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Progress is slow but countries consider a return to Iran

Iran is complying with the interim nuclear deal struck in Geneva in November, some light sanctions relief is under way and oil companies are already getting hot under the collar as they plot a return to the country’s upstream

Christophe de Margerie, Total’s chief executive, told Bloomberg last week that Iran’s energy ministry would make new contracts “more sexy than before” as it tries to lure in the majors. The ever-quotable de Margerie had just emerged from a meeting with Hassan Rouhani in Davos. The Iranian president, de Margerie said, had told him: “We have plenty of oil and plenty of gas. We need your management skills, we need your technology. We don’t really need your money.” Executives from Eni, BP, GazpromNeft, Lukoil and other firms also attended the meeting. You can only imagine the group’s mood as the men dreamed of new access to Iran’s 157 billion barrels of oil and 33.7 trillion cubic metres of gas.

Analysts say Iran’s buy-back contracts, long maligned by investors, will remain in place – but in name only. Elements of production-sharing contracts could be thrown in, though foreign ownership of reserves is unlikely to be part of the package. The new terms could be unveiled sometime this spring.


The wooing of foreign oil companies has been underway since Rouhani’s election in the summer. Bijan Zanganeh, his appointment as oil minister, has already named seven majors it wants to see back in Iran. Even US companies would be welcome in the upstream, he said back in December.

No one, though, should expect any of this to happen quickly. Whatever the hopes of Western oil companies, several snags need ironing out before Iran and the West reach the kind of comprehensive deal that will bring a full opening of the country’s upstream. The immediate issue is over the joint plan of action signed in November. It came into force on 20 January. “The early signs of the implementation of the interim agreement are good,” said Elizabeth Dibble, the deputy chief of mission at the US embassy in London. Iran, she told a meeting of Iran experts in the UK’s parliament on 28 January, had fulfilled its part of the deal.

Not so the West. While limited sanctions relief has begun – including of petrochemicals sales and a pause on further efforts to reduce oil exports – the mechanics aren’t moving so quickly. Neither the US nor UK has, for example, nominated any banks to handle the transactions Iran is now allowed to make, although doing so was part of the deal. “It would take perhaps a morning in the Foreign Office to nominate a bank,” said Ben Wallace, a member of parliament from the UK’s ruling Conservative party. That is exactly the kind of inaction that could undermine Iran’s faith in the negotiations progress – even before it sends another delegation to New York for another round of talks next month.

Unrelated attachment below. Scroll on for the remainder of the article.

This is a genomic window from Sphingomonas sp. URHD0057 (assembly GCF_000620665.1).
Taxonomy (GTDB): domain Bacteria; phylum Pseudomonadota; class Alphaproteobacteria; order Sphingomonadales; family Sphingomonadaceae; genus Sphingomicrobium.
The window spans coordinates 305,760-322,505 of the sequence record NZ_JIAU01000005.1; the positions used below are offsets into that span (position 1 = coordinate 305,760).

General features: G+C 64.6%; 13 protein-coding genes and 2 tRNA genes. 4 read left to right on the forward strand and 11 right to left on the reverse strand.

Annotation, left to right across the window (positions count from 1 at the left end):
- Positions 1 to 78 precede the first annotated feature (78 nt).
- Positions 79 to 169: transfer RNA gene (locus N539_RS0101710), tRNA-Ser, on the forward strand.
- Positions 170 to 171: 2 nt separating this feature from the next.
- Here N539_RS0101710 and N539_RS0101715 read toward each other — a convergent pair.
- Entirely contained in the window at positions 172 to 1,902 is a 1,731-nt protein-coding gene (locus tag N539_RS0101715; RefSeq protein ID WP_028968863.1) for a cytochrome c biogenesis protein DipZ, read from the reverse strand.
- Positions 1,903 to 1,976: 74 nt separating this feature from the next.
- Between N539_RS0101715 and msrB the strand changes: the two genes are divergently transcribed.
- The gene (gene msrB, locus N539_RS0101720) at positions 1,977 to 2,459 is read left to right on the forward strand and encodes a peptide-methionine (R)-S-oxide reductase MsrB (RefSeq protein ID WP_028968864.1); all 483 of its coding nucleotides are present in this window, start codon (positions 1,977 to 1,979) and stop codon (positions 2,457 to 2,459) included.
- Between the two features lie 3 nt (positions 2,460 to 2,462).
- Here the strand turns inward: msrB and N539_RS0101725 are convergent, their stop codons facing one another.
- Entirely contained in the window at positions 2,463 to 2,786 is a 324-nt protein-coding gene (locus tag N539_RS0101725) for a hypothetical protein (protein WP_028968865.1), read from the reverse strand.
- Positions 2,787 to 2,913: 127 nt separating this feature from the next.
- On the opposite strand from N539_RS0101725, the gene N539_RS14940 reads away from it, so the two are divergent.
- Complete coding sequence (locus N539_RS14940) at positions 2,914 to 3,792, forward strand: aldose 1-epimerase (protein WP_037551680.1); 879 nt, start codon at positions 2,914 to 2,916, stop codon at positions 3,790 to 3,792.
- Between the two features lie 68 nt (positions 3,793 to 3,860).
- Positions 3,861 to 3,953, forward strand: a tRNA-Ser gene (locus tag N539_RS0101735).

Iranians need to feel Rouhani’s concessions are helping the country’s wilting economy. This needs to happen quickly. Although the embargo does not target humanitarian goods, for example, the financial sanctions are so draconian that Iran has struggled to buy basic medicines and hospital supplies, Jon Snow, a British broadcaster who recently returned from Iran, told the parliamentary meeting.

In the background, meanwhile, are persistent efforts in the US Congress to throw another spanner in the works. A bill co-sponsored by 59 of 100 senators would impose further sanctions on Iran. It may be watered down and probably won’t pass even if it is – the White House would veto it – but it gives a good indication of what President Obama is up against domestically. “New sanctions would send a message to Rouhani and to the Supreme Leader that the US is not serious,” said one Iran analyst today. That could end Ayatollah Khamanei’s backing for the negotiations.

A deal too far?

Even if the West gets its act together now, a reckoning will come sooner than later. Rouhani is operating with red lines, say analysts. One of them is that Iran will keep industrial-scale nuclear capacity. It may also also refuse to dismantle Arak, a heavy-water reactor under construction 190 kms southwest of Tehran. Either the West will have to accept a semi-nuclear Iran or there won’t be a deal.

As difficult as it is for Obama to keep Congress onside, Rouhani faces an equally tough job placating equally obstinate members of his legislature, the Majlis. “It’s a difficult path for Rouhani to navigate,” says Wallace, who recently returned from a UK parliamentary group trip to Tehran. He has to cede enough ground to get the sanctions relief without playing into the hands of opponents who will charge him for weakening Iran. And sanctions have benefited some sections of Iran’s society – from Revolutionary Guards, whose business interests blossomed under Mahmoud Ahmadinejad’s presidency and continue to thrive now, to religious leaders who enjoy the sense of victimhood wrought by the embargo.

So what hope is there?

Obama says the prospects of a comprehensive deal remain 50-50. But momentum still seems to be moving in the direction of an agreement. The mood music in Western capitals sounds more peaceable. Eighteen months ago, British diplomats were tasked with drawing up evacuation plans for UK nationals who might be in the line of fire of a retaliatory attack from Iraq. Israeli officials worried that the “window of opportunity” to attack Iran was closing. And so on. Now the UK parliament plays host to Iran discussion groups where the broad consensus is that the West must do more to close the divide.

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